Author(s): Neumrker KJ, Neumrker KJ
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Abstract OBJECTIVE: Mortality rates of anorexia nervosa (AN) are generally assumed to rise with increasingly protracted follow-up periods. Reports are highly variable, with rates ranging between 5 and 20\%. A rate of 5.9\% resulted from very recent meta-analyses. Causes of death of AN patients ranged from suicide to sudden death. METHOD: Findings so far published on clinical course, follow-up, outcome, prognosis, mortality, and sudden death in AN cases were systematically analyzed with the view to checking on divergent definitions of mortality rate, crude mortality rate, mortality death rate, and methodological problems of recording which may be causes of variability of data and evaluations. The same variability applied to descriptions of causes of death in AN. While suicide data usually are precise, most of all deaths resulted from inadequately defined complications of eating disorder, and in some cases the cause of death, including sudden death, is reported as unknown. RESULTS: The crude mortality rate due to all causes of death of AN patients was found to be 5.9\% by means of linear regression in a meta-analysis. However, no absolute, precise data were given on causes of death, including sudden death in AN. Reference is made to the great variety of somatic alterations as well as to the role played by cardiac arrhythmia and acute circulatory failure in the context of sudden death. DISCUSSION: Any AN death should be fully reported for proper elucidation of the causes. Neuroanatomic, neuropathological, and neurohistological studies should be conducted, primarily into the right brain hemisphere for accurate determination of etiological relationships between cerebral function, brain alterations, and AN. An account is given in this paper of preliminary results obtained from a quantitative-neurohistological investigation of the brain of a female AN patient aged 13.5 years who died a sudden death.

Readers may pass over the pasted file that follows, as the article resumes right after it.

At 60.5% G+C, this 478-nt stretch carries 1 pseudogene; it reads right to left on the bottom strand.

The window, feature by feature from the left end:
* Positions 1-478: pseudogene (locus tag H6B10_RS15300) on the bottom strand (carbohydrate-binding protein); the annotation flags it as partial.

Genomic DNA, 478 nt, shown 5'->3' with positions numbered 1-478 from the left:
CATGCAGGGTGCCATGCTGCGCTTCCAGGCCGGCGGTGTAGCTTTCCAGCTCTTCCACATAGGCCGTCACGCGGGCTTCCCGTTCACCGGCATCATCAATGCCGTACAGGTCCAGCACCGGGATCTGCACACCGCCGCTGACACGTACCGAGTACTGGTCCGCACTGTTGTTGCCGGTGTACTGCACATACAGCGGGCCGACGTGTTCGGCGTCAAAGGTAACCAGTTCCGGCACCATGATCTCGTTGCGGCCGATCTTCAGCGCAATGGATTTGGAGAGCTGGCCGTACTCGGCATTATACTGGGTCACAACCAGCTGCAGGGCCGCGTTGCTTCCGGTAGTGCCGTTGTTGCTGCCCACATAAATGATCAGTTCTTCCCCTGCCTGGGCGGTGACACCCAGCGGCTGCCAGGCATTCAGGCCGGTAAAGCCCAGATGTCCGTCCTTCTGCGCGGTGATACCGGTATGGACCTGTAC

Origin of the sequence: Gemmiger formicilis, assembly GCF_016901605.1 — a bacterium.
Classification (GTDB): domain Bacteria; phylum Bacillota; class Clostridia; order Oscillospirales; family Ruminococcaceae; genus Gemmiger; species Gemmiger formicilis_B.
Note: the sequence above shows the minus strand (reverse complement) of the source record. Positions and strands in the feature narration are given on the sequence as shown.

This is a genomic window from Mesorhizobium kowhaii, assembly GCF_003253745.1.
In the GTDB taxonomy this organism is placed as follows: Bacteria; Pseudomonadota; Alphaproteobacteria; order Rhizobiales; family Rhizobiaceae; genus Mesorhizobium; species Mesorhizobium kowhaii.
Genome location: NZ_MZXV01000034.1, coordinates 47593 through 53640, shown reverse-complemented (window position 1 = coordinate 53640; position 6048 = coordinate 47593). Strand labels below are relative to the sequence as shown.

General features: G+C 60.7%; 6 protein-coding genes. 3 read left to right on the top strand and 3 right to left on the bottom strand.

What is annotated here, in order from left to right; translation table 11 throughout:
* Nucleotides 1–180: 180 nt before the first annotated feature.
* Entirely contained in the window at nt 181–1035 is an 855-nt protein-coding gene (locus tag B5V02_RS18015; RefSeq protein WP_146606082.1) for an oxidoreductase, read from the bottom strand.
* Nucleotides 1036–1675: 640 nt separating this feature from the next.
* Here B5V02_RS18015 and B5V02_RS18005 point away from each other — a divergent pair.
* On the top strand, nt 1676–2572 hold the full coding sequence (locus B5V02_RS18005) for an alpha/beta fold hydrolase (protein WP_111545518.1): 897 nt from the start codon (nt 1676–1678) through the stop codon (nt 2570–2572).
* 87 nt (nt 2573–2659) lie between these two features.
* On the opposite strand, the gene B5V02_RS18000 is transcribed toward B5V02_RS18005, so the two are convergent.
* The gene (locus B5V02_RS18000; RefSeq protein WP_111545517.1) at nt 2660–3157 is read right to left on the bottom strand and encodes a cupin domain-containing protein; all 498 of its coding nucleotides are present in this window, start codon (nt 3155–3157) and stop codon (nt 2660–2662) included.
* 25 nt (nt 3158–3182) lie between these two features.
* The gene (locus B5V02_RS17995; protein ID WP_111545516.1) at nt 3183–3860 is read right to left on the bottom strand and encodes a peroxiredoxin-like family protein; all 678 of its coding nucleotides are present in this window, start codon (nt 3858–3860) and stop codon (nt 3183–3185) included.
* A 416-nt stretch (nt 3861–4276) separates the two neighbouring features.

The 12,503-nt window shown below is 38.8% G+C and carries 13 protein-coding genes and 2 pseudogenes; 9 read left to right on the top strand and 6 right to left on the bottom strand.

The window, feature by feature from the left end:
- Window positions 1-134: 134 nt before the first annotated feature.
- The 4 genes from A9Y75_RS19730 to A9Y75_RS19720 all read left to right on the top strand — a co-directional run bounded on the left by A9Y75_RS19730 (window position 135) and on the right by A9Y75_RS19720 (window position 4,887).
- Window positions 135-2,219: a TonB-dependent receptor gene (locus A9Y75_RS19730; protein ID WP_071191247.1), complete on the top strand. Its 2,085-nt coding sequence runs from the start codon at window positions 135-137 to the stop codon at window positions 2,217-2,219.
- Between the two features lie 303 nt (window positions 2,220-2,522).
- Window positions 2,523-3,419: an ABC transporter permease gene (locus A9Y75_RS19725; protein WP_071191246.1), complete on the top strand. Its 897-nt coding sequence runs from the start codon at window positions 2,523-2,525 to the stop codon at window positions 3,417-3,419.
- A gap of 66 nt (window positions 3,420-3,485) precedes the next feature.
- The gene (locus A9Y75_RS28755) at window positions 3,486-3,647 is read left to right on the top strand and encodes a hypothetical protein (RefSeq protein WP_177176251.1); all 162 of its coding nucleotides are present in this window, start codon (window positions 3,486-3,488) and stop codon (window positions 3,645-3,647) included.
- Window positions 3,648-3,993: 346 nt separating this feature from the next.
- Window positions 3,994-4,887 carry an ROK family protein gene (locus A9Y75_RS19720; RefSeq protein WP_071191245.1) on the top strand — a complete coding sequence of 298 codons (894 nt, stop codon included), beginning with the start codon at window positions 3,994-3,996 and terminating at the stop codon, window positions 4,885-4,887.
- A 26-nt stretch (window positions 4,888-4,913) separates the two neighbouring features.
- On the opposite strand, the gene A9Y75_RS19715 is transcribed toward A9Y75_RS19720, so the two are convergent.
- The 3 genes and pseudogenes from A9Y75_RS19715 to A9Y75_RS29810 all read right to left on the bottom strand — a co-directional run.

This article was published in Int J Eat Disord
and referenced in Journal of Medical Diagnostic Methods